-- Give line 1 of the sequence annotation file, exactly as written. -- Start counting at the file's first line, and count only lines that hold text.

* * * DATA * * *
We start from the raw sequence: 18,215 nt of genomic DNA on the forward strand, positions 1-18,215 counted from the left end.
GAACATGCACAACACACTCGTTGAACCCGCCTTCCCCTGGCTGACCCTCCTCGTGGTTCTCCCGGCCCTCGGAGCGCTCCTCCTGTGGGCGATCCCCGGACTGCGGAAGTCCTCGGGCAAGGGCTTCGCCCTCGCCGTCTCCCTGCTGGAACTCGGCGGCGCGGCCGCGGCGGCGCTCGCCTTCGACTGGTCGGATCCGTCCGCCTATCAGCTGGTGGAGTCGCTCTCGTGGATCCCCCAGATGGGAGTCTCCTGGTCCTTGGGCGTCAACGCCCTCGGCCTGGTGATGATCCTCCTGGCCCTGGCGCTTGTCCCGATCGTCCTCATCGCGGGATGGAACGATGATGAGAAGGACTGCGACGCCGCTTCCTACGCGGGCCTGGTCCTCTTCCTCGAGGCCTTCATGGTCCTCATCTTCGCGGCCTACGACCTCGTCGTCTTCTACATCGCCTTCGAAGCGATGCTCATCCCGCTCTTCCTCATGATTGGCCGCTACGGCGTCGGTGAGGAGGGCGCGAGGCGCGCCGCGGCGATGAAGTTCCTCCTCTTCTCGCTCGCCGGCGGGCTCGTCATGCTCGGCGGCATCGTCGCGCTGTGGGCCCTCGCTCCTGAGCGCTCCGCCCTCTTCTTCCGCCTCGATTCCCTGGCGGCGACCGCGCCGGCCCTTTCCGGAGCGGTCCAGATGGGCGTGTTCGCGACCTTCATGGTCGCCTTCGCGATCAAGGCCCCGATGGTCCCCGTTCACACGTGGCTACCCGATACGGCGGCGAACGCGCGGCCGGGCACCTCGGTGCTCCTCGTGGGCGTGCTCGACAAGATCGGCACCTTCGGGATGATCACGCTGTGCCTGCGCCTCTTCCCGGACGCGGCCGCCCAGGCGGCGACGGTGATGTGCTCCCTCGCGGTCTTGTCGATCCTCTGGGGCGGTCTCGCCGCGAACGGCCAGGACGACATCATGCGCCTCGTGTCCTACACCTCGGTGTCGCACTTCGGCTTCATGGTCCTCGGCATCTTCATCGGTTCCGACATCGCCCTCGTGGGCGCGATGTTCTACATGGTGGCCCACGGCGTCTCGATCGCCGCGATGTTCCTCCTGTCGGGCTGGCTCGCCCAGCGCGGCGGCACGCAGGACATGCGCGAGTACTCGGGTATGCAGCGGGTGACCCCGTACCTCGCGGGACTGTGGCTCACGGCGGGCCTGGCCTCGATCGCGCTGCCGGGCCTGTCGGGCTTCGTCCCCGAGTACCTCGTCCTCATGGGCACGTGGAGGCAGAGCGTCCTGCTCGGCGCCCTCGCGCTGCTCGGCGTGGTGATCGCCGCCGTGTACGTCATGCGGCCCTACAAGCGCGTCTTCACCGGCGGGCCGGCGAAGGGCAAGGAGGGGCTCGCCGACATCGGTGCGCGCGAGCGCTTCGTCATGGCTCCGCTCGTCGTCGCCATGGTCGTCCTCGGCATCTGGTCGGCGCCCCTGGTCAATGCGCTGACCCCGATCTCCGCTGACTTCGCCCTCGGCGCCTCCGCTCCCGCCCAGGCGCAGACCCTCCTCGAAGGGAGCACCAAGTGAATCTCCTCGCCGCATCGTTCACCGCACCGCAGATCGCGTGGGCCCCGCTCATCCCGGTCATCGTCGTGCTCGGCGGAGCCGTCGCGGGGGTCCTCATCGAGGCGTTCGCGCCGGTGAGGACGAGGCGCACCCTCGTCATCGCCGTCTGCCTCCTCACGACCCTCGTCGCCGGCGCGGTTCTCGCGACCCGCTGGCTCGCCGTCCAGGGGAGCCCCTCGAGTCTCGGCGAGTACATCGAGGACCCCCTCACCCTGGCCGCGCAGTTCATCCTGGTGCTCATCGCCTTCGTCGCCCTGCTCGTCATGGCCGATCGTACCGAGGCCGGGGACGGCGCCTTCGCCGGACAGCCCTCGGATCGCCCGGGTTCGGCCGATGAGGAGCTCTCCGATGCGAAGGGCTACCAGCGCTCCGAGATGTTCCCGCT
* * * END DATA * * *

We start from the raw sequence: 18,215 nt of genomic DNA on the forward strand, positions 1-18,215 counted from the left end.